Caution #1: This post contains *salty* language.
Caution #2: Old, privileged, white guy whining about his ridiculous first-world non-problem.
Aargh!! Neil Young has pulled his music catalog off of Spotify. There are two types of people in this world. Those who could not possibly care less about this, and the rest of us—that’s 6,128,499 people according to Spotify’s monthly listener tabulation. 0.082% of the global population. This is a huge deal.
Remarkably, some of you might not know what I’m talking about, yet. I get that. If this was about Ed Sheeran or Beyoncé, I wouldn’t know, I might not ever know. But Neil Young! Disgusted with the popularity of antivax podcaster Joe Rogan on Spotify (forty episodes, 11,000,000 listens), Neil Young threw down an ultimatum. Him or me. Joe or Neil. Spotify had to boot Rogan off the station, or Neil would walk away.
Right now, the guy who wound up reading this liberal-ass blog post because he clicked on the Joe Rogan tag I posted is about to start protesting. “Joe isn’t just some antivaxxer…” I don’t care. I don’t care about Joe Rogan. I don’t care what he believes. Every time I click on my CNN app there’s an article about him. This has been going on for a month. Wanna know how many I’ve read? Zero. I simply don’t care.
I first read about Neil’s demand on Wednesday morning. An article buried deep down the page, where you see the crap about assholes assaulting flight attendants and celebrity divorces. An afterthought. By the time I got home from work, it was all gone. Poof, vanished. I got an obnoxious Song Unavailable message when I clicked Powderfinger, and then Cinnamon Girl, and then Into the Black.
I checked in on Eli. He was hanging out in his bedroom listening to the Buffalo Springfield, Young’s band before he went solo. Eli tried to cheer me up. “Technically, they didn’t remove everything.”
This is where the whining starts. What the actual fuck, Neil. I’ve been on Spotify exactly four days. Writing an article about a free streaming service offered by the library, I realized that the cost of Eli’s personal Spotify account, Sophie’s student account, and the Amazon Music account that allows Alexa to play music in our kitchen, was more than the cost of a Spotify family account. We lowered our expenses and upgraded our account.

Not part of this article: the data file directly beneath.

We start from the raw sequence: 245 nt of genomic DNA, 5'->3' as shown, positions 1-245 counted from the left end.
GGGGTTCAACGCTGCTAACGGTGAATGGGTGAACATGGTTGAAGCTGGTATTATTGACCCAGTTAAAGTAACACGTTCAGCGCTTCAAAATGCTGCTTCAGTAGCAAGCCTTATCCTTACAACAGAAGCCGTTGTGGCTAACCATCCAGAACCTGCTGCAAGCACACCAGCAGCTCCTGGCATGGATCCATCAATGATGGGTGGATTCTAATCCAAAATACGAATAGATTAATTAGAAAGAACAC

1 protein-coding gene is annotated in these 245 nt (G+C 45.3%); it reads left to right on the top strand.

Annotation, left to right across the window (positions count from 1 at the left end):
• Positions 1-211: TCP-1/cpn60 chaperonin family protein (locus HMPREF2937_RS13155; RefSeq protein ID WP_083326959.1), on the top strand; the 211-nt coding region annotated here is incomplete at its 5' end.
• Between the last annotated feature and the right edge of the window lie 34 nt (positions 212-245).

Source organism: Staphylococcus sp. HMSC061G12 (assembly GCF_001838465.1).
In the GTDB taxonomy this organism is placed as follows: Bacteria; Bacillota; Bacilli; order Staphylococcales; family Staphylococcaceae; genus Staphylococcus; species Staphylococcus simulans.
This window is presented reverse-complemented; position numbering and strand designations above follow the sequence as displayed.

I got my own login. And along with that, came Neil Young. All of it. Forty-one albums, including the new one, Barn, that’s getting mixed reviews and is really in dire need of my definitive opinion. I had my chance, four days. And now it’s all gone. No Barn review from me. Sorry Neil, you brought this on yourself.
I’m sure lots of Neil Young fans are proud of the stance he’s taking. I see the value, someone needs to hold these multi-bazillion dollar monopolies accountable. I’m sure he’s hoping other artists will jump on the band wagon with him. But do any of them even own their music anymore? Taylor Swift lost control of hers, Springsteen just sold his. The estates of the Beatles sold out decades ago to Michael Jackson. There’s no integrity any more. It’s all about making a buck.
But maybe that’s for the best. You give these artists control of their music, and they withhold it from their fans. “I think he’s being childish.” That’s what Eli says. Someone else, maybe me, would say he’s trying to censor other voices. Neil, that ship has passed. The teams are already picked. To paraphrase the Buffalo Springfield, the battle lines are already drawn—months ago. The people who want to listen to Joe Rogan will listen to him. Everyone has already made up their mind about the vaccine.
Now the people who want to listen to Neil Young need to find a different way to do it. Since I just cancelled Amazon Music, I need to explore the options. Eli just dusted off an old turntable and set it up in his bedroom. Maybe I should buy Barn on vinyl. I’m sure that would make Neil Young happy. What would make me and six million other fans happy is if he’d put his crap back on Spotify. Tweet out: Haha, JK. I guess in the meantime, there’s YouTube.
Recently Thrasher has been at the top of my list of Neil Young songs. Give it a listen.